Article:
The Karnali is best run at low to medium levels – it’s a particularly good choice in March and April, though the nature of the channel makes it lively at all times outside of high water. There are plentiful driftwood supplies for campfires, so this makes it a popular choice for overseas kayak groups around Christmas. It’s also renowned as Nepal’s premier fishing river, with giant mahseer (a freshwater perch) and catfish. Note that the Upper or Humla Karnali, from Simikot down to the Lower Karnali put-in, is a Class 5 terror for skilled, committed expedition kayakers only.
The lower section of the Kali Gandaki, starting from Ramdi Ghat on the Siddhartha Highway, offers a longer alternative to the Seti. It’s a medium-volume and relatively easy river (Class 2), with the same beautiful scenery as the Seti, and it flows through a completely unspoilt and seldom visited valley of pretty villages, small gorges and jungle-backed beaches. Although the river is easily accessible, it takes longer to get to than the Seti (5hr from Pokhara to the put-in at Ramdhi Ghat), making it less crowded – ideal as the perfect river for a relaxed, romantic, away-from-it-all break. Like the Seti, this is probably a good choice for a do-it-yourself trip in a “duckie” (inflatable canoe), rentable in Pokhara.
The Marsyangdi is a magnificent, blue whitewater river with a spectacular mountain backdrop. Kayakers rave about it. It’s a full-on, continuously technical river (Class 4+), like a large nonstop slalom, needing experienced river staff and shore support. Companies normally run it as a three-day trip from near Khudi or Bhulbule (along the Annapurna Circuit trek) down to the Kathmandu–Pokhara highway, and many combine this with a scenic three-day trek from Begnas Tal (near Pokhara) to Khudi. The river is particularly beautiful in November, when levels are reasonably low and the mountain views are usually clear. The new dam at Phaliya Sanghu, some 14km by road south of Beisisahar has, sadly, broken the Marsyangdi into two sections of whitewater, separated by a short drive around the dam, and the road traffic along the bank is increasing (though it is still relatively small) – but it remains a classic.
Another river easily reached from Pokhara, the Seti (or Seti Nadi) offers a gentler alternative to the Upper Kali Gandaki. It’s a fairly tame (Class 3-) but very picturesque river, taking two or three days to float from Damauli to near Narayanghat.
This is a better choice than a similar trip starting on the Trisuli, as it takes you away from the road and has a fine green “jungle corridor” in its lower section, and beautiful white-sand beaches for camping. It’s a popular choice for birdwatching groups, who often schedule it into their itinerary from Pokhara to Chitwan. The water temperature is incredibly warm, making it a popular choice for winter trips and for kayak clinics.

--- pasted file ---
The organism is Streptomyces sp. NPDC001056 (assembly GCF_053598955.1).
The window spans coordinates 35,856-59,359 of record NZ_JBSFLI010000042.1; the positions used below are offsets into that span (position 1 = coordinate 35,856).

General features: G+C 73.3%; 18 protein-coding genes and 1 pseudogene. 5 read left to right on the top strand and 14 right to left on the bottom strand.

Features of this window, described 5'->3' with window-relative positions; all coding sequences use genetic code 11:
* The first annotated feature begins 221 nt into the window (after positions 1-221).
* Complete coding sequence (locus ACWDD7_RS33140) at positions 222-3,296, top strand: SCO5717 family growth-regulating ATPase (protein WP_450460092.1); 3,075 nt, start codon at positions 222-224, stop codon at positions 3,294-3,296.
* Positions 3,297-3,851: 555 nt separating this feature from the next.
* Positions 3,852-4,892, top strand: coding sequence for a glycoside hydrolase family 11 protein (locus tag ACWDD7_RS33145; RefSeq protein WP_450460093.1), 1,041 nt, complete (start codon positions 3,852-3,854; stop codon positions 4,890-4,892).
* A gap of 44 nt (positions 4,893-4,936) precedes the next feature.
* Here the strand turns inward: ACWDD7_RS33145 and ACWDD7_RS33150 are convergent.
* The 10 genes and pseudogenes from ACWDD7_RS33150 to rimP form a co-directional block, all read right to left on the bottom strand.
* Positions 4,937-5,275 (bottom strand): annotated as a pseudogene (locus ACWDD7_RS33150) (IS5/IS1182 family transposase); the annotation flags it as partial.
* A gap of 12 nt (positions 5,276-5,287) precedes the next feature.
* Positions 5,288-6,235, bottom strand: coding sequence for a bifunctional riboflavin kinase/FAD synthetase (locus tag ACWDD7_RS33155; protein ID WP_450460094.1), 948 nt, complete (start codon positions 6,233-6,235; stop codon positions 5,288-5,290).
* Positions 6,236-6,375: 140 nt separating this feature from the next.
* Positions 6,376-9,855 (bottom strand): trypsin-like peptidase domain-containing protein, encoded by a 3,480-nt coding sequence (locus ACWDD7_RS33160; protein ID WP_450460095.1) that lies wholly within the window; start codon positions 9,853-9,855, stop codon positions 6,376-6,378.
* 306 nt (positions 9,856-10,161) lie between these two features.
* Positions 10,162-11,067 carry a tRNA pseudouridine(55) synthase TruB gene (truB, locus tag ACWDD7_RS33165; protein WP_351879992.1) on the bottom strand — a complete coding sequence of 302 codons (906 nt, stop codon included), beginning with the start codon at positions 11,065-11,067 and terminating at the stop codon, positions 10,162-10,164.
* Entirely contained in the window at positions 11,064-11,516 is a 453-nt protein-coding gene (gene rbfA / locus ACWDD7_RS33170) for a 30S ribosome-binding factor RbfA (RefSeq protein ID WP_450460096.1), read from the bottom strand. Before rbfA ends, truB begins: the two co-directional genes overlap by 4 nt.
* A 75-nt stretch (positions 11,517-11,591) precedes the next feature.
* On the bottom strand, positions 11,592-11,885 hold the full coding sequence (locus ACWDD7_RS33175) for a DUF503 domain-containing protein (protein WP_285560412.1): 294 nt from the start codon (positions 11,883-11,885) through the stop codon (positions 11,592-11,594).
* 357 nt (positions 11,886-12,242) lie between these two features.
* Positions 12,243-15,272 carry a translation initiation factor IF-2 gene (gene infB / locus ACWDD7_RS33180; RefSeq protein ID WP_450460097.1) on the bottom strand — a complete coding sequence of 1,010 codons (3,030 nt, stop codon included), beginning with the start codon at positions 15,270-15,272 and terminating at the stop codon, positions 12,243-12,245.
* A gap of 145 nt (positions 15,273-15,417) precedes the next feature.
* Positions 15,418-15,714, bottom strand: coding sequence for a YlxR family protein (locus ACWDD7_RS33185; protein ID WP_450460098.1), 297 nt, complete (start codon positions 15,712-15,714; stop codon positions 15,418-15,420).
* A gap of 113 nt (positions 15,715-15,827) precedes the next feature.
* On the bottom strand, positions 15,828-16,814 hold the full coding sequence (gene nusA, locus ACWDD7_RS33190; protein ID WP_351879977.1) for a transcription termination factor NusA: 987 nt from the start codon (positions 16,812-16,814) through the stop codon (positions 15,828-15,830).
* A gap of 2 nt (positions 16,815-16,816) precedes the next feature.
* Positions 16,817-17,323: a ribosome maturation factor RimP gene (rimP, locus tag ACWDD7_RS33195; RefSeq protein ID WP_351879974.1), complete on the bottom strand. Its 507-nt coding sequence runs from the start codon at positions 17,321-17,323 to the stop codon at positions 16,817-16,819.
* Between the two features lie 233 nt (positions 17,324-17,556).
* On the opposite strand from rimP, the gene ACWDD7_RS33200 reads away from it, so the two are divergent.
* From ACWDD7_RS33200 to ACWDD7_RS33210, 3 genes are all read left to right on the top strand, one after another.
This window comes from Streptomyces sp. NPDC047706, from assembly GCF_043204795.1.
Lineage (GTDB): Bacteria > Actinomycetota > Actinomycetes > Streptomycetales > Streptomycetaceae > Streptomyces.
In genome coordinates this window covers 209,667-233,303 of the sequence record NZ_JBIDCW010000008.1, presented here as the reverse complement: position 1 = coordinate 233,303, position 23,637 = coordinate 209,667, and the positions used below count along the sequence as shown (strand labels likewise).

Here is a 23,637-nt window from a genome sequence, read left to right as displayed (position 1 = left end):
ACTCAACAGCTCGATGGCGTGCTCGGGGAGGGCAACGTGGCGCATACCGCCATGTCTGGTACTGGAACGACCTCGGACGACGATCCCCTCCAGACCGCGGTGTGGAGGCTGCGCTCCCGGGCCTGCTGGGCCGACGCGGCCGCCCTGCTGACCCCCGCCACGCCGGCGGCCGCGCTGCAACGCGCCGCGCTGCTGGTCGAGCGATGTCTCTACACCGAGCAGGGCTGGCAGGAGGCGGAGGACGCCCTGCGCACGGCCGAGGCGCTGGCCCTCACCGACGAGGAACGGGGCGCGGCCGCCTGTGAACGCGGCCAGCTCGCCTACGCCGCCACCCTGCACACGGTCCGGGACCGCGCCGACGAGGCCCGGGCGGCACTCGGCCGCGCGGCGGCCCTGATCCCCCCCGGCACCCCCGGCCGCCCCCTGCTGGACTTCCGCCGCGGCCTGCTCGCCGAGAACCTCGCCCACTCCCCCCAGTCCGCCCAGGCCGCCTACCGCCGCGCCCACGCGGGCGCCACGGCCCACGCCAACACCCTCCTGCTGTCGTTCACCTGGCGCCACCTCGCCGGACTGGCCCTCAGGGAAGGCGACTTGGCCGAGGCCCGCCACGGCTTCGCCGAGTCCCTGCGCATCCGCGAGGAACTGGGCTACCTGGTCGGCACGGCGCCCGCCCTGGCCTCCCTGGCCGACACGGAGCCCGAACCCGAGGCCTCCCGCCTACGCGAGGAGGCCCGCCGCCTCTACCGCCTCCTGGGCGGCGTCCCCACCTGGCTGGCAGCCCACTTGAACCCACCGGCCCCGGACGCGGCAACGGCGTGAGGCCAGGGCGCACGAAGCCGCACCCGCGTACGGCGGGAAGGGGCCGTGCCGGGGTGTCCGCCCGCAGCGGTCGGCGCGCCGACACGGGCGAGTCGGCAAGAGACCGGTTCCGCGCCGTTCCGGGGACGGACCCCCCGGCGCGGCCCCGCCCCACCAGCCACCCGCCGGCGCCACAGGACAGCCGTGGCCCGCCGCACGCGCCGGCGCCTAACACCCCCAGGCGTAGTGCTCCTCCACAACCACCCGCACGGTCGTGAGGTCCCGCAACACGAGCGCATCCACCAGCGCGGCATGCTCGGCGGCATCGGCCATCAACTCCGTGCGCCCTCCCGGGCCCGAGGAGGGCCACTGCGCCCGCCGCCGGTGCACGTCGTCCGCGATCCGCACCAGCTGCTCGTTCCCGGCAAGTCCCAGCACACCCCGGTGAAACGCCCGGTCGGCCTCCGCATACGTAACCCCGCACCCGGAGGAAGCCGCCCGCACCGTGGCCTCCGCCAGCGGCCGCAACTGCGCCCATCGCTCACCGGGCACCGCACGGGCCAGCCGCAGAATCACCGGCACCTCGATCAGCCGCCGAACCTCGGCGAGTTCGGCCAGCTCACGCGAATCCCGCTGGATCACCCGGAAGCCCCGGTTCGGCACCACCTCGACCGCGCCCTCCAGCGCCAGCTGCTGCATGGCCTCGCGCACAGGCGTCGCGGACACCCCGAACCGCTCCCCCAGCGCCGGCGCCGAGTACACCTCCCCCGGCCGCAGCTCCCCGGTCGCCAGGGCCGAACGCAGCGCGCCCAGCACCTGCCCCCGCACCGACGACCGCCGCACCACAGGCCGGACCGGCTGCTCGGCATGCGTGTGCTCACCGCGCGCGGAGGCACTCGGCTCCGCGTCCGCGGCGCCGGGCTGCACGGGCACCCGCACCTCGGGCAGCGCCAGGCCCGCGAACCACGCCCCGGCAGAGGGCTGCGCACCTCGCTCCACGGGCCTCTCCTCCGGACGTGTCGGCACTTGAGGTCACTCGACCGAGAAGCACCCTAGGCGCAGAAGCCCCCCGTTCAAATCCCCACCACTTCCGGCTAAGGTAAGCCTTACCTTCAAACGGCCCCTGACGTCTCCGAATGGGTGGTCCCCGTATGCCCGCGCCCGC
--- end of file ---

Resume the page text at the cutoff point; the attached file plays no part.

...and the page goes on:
Widely acknowledged as one of the ten best rafting trips in the world, the Sun Koshi is the most popular of several longer floats in Nepal, and logistics are fairly easy, making it one of the cheapest in terms of cost per day. It’s an eight-day run beginning at Dolalghat, three hours east of Kathmandu, and ending at Chatara, between Dharan and the Koshi Tappu Wildlife Refuge in the Eastern Terai. If you’re planning to go on from Nepal to Darjeeling, this raft trip cuts out most of the 20hr bus ride to the eastern border.
Relatively few companies run scheduled trips on the Sun Koshi, so you’re less likely to see other parties, and the camping, on beautiful white-sand beaches, is great. The river traverses a remote part of the country, flowing through a varied landscape of jungle-clad canyons, arid, open valleys and sparse settlements. Unlike most rivers, which start out rough and get tamer as they descend, this one starts gently, affording a chance to build up experience and confidence prior to a steady diet of increasingly exciting whitewater (Class 3–4). This makes it an especially good choice for those doing their first river trip. It’s at its best for rafting at medium to high flows – from mid-September to late October and in May and early June; from December to March much of the whitewater disappears.
Note that the new Sindhulimadi highway alongside the top 30km of the Sun Koshi is almost complete; when it is, it will allow shorter six-day trips on the river (probably with a put-in at Chainpur, a 5hr drive from Kathmandu) and will also probably halve the return time from the take-out.
The Tamur offers six days of fabulous and challenging whitewater (Class 4) in a remote and scenic valley in eastern Nepal, coupled with a highly scenic trek. The river is at its best in medium flows – it would be a nightmare at high levels – with the optimum time (after a normal monsoon) being late October to late November. Note that the final day of the trip from Mulghat (where a highway crosses the river) can be added as an exciting extra day to a Sun Koshi trip.
The trip starts with a 20hr bus ride to Basantapur, via Dharan followed by a four-day walk in along a high ridge with wide panoramas of Kanchenjunga and the Everest peaks – often described as one of the most beautiful treks in Nepal. It is possible to fly from Kathmandu to Taplejung, only a couple of hours’ hike from the put-in point at Dobhan, but flights may be delayed by weather, so it’s more reliable to fly to Biratnagar and then take a taxi or bus from there to the Basantapur trailhead. You can also drive via Ilam to Dobhan, but it’s a wearyingly long journey on an unreliable road.